• Low Culture, High Tech: The Sisters of Ruin are a collective of cannibalistic Blood Knights who use scavenged technology.
  • Mind Rape: The Lord in White in a nutshell. The Astral Lords do this out of indifference, and the dream eater that Kal encountered also arguably counts when it makes him relive his childhood while it’s eating all his friends.
  • Mind Screw: The overall arc has a lot of this, but when reality breaks down near the end of act 1, things get weird.
  • Misery Builds Character: Literally. Flesh that falls under the Lord in White’s influence is tempered by pain, granting it the superhuman durability and strength that John and the darklings have.
  • More Than Mind Control: A recurring theme in the story. John, Kal, and Exoniga are the most frequent victims. Diana is in it for the long game.
  • Muggles: The citizens of the fifth sphere in act 1 really hate the marks, and seem to be perfectly fine with leveling entire city blocks just to stamp them out.
  • Mushroom Samba: Mercury Station and the Glade are like this, but not because of drugs. Act 3’s journey through the Dreadlands reads like this, thanks to the Lord in White blending all the worlds together. It's implied that John had a little too many of these in his past.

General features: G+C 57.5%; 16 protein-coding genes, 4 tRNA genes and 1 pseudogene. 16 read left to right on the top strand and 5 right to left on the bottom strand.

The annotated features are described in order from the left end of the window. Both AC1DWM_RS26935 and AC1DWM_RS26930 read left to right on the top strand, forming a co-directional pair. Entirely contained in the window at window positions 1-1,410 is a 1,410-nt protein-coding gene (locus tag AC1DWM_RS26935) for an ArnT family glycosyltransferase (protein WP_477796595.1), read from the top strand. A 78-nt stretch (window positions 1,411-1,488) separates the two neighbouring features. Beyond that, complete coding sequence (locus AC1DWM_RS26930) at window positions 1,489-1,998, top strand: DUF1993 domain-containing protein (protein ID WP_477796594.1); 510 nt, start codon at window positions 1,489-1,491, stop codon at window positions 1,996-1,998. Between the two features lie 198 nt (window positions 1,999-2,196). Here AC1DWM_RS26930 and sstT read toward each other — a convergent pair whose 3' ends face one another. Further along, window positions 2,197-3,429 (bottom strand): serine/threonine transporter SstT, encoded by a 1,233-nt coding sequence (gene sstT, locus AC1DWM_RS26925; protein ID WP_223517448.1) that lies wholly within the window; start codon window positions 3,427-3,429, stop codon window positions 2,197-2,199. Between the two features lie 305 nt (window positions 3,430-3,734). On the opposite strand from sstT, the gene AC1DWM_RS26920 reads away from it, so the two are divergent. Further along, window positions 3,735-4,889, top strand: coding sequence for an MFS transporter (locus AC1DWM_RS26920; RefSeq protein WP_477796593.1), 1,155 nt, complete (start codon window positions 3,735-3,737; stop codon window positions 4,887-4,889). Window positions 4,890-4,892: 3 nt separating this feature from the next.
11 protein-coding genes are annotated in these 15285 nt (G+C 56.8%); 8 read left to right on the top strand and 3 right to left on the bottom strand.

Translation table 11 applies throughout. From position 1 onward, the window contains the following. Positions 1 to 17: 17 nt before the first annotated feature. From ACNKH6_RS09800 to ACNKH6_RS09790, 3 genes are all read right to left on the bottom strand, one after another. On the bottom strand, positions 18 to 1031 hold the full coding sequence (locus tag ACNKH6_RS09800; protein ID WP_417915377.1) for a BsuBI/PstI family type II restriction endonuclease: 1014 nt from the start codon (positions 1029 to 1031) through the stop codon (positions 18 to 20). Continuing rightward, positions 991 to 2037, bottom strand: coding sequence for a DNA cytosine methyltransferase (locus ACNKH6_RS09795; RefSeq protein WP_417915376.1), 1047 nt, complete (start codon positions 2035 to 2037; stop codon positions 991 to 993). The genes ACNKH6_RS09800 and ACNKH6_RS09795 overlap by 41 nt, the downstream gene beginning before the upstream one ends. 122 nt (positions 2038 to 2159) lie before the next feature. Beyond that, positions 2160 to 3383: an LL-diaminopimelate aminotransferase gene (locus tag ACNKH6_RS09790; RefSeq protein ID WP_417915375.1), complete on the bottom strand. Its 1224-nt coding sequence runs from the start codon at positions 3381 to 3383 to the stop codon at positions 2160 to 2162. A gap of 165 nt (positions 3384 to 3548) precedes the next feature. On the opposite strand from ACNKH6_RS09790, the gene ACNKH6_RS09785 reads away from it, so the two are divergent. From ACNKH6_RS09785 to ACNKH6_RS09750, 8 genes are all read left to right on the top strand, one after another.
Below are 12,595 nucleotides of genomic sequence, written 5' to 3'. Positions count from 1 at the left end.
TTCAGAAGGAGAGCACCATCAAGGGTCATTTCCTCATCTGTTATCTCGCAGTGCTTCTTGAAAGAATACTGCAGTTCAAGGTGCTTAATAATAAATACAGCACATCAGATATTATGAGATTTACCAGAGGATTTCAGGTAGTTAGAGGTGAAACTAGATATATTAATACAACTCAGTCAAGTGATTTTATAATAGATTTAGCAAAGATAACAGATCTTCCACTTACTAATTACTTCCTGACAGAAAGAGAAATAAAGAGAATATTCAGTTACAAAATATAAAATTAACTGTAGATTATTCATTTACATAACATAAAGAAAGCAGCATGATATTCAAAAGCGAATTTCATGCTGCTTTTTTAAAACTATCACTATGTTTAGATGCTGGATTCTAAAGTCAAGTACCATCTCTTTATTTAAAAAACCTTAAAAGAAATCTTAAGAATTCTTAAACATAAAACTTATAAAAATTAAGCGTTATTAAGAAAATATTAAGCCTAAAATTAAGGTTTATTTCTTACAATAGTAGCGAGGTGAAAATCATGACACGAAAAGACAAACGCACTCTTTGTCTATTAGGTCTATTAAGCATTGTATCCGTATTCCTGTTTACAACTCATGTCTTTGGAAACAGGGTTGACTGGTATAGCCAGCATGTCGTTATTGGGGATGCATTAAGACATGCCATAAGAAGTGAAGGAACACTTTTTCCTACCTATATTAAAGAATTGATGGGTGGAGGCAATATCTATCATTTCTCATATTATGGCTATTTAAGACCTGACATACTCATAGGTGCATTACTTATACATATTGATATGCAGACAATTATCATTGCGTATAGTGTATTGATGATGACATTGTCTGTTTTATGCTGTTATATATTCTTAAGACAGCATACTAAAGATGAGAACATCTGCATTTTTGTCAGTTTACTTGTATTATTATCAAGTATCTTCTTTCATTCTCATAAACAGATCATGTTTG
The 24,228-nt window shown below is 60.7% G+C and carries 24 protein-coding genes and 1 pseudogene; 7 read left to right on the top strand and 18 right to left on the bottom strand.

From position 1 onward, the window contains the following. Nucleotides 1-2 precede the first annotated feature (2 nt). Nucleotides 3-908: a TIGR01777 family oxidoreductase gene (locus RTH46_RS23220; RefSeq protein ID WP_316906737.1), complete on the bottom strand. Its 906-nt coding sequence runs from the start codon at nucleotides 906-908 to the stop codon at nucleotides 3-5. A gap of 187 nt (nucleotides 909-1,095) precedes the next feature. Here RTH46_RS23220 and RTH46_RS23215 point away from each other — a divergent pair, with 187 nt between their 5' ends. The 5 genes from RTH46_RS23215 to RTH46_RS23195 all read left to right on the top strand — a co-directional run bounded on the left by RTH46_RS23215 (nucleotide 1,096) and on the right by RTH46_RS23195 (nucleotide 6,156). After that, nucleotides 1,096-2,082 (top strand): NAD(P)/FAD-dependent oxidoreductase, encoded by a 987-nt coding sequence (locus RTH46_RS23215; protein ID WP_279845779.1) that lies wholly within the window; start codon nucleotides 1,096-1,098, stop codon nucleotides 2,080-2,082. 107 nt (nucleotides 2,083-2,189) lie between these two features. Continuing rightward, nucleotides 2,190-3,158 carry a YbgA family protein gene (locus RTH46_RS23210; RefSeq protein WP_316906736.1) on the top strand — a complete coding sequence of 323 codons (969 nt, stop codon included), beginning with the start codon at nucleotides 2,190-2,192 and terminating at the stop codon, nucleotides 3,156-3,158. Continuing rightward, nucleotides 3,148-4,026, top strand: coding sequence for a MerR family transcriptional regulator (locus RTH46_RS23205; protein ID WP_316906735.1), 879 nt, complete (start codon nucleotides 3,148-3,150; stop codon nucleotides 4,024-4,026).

• Mystical Plague: What people initially think is happening when they start getting possessed by the Lord in White.
  • Nice Job Breaking It, Hero!: The ending of act 3, but it’s apparently for the best.
  • One World Order: Just about every corrupt government in the story.
  • Pieces of God: Xil-Nasha translates to “the shard,” because the Lord in White was split apart by the materialization of the wall.
  • Precursors: The Crest are implied to have been a distant evolutionary state of humanity wiped out by the Lord in White. They made the Dreadlands, and much of the ruined infrastructure that still remains in it.